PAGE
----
SECRET A VAMPIRE STAR
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This time the Universe has a pretty interesting story about the star, it's the vampire star. We know that the vampire works to suck the blood of other living things as we see in the movies. But what about this one vampire star? Apparently according to the observations of astronomers vampire stars also have a habit of sucking material from other stars.
This event was successfully immortalized by astronomers when they combined four telescopes at ESO's Paranal Observatory into a virtual telescope with a diameter of 130 meters and has a sharpness of view 50 times sharper than a Hubble telescope.
The sharpness of these 4 telescopes in the light gathering not only produces sharp images but also faster than usual. From these observations, astronomers discovered a star that has lost most of its material by being sucked by its vampire partner.
They use the SPHERE instrument, which has the ability to direct imaging, in order to get detailed information about the material released by the star. But there are interesting from this incident, it turns out from the observations found that the transfer of matter from one star to another star can be more gentle than expected. The ability of virtual telescopes or virtual telescopes is very sharp in taking the image of these two stars, so astronomers not only see the two stars orbit each other, but also can measure the size of the largest star between them.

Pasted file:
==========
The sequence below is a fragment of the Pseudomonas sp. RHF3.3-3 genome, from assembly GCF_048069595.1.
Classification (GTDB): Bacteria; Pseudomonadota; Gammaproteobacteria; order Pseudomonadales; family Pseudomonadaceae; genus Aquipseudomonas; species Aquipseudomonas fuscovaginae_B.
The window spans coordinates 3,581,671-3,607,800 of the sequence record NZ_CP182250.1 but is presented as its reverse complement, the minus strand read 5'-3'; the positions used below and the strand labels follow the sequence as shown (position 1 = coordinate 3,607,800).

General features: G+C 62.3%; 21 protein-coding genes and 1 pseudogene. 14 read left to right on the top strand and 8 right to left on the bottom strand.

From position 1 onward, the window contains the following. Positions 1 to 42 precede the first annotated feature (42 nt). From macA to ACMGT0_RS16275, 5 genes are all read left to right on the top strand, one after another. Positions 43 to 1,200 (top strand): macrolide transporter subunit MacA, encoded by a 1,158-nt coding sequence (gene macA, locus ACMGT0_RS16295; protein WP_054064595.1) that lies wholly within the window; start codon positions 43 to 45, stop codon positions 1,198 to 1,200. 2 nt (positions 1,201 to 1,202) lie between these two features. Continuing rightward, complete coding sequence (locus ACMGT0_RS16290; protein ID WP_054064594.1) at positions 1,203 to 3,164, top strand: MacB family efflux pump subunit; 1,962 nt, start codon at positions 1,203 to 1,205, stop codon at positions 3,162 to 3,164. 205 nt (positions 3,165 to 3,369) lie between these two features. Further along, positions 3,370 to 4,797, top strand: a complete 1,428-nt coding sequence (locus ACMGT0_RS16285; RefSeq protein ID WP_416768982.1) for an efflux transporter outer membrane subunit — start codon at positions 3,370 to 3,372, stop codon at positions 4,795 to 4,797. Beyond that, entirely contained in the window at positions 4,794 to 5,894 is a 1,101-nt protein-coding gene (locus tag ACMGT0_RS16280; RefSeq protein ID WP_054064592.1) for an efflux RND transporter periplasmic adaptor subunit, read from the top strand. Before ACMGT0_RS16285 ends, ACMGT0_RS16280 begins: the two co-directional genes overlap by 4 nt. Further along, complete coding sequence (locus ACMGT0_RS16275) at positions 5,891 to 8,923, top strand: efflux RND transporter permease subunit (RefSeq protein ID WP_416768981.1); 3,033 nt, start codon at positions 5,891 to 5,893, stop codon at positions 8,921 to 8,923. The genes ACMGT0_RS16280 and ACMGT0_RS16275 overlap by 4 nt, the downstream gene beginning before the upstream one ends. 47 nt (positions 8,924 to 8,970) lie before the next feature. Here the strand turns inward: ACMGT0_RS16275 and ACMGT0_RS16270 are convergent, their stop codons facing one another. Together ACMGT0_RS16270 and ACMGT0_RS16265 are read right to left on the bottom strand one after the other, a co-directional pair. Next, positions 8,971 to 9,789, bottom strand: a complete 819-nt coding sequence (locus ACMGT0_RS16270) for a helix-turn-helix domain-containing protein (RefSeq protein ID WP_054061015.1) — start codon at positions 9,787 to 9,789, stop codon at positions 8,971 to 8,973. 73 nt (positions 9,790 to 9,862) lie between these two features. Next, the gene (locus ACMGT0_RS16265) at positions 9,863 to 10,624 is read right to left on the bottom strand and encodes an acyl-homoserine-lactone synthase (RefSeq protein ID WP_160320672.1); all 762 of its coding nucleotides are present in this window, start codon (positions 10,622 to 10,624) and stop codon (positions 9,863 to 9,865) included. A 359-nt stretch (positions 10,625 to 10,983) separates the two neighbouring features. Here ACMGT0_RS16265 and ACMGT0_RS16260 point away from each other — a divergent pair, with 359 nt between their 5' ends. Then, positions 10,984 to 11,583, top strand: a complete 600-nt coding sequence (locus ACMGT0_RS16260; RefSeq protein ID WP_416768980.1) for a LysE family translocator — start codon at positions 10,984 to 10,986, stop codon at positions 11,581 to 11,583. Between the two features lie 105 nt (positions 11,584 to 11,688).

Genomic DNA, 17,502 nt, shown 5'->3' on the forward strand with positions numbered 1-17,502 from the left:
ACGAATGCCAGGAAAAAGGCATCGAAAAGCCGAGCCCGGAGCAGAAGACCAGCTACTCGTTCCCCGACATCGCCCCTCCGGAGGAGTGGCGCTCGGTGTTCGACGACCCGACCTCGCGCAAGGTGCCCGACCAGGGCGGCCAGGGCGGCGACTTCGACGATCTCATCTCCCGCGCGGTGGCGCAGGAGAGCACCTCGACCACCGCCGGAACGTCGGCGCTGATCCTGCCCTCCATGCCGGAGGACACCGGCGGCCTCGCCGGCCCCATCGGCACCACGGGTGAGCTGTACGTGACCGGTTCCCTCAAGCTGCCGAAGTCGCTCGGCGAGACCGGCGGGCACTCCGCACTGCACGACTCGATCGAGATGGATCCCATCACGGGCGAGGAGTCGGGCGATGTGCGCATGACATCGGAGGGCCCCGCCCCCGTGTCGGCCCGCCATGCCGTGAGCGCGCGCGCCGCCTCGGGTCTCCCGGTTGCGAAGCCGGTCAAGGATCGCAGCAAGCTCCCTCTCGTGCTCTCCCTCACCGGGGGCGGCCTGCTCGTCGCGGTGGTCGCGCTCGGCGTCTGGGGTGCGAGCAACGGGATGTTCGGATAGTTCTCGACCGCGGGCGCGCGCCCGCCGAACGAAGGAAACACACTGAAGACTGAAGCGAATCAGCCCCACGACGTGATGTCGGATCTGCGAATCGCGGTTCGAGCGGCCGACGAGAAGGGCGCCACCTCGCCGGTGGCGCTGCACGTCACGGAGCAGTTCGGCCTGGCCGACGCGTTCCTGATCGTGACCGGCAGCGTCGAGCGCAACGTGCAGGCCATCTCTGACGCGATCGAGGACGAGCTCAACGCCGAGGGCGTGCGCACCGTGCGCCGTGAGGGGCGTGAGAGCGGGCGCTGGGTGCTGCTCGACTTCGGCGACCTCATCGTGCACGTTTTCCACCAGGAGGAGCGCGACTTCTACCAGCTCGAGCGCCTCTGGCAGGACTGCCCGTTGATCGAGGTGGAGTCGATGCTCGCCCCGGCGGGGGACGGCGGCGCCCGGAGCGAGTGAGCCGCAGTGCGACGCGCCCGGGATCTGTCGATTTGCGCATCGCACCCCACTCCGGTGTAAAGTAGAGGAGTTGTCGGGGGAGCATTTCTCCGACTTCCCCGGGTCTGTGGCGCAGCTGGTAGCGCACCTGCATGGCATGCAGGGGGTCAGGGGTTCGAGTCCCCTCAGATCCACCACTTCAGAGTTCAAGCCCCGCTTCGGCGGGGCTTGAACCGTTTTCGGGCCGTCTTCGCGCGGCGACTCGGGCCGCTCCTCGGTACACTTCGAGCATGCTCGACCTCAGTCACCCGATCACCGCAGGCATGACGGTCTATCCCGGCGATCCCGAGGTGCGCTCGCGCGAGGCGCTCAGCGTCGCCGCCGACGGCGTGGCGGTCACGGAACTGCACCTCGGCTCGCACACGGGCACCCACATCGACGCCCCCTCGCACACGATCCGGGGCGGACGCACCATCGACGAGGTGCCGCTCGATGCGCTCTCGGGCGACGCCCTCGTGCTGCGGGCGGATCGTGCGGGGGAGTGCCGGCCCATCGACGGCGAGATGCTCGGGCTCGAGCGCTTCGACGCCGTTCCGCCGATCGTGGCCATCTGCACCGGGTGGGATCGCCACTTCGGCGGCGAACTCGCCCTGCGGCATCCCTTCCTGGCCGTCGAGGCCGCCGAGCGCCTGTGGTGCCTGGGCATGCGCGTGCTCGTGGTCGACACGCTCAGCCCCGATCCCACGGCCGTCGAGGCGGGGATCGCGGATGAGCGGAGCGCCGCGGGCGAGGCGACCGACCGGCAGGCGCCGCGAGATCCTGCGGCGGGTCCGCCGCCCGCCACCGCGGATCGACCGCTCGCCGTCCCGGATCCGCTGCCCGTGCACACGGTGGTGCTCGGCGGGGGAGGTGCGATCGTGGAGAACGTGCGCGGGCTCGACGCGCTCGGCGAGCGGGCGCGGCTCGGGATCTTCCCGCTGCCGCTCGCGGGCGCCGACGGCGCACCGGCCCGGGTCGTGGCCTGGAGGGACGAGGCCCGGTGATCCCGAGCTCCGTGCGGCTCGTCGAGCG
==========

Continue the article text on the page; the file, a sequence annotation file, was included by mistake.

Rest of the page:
The Star Couple Who Lost The Material
The star observed by astronomers using a virtual telescope at the Observation Paranal is a double star system called SS Leporis in the constellation Lepus. The SS Laporis System is a stellar system that has abnormalities from other star systems, where these star systems are two stars which orbit each other with a duration of 260 days.
Both of these stars have a fairly close distance, slightly further than the sun's distance to the earth. In that span range, the largest and coldest star stretches to ¼ the distance of the two, or in other words, the largest star has a radius up until the distance to mercury. Because of their close proximity, the hotter pair stars have sucked nearly half the mass of their larger partner stars.
According to Henri Boffin of ESO, this double star is indeed unique and the material flows from one star to another. The unusual is the different mass transfer methods of the pre-existing model. This vampire star bite is much softer and more effective. The observations are also sharp enough to show that the giant star in the system is smaller than previously thought. As a result it becomes more difficult to explain how a red giant star experiences material loss in its partner's star.
Astronomers suspect that the happening is not the flow of matter from one star to another but the material is exhaled from a giant star as a stellar wind and is captured by its hotter partner.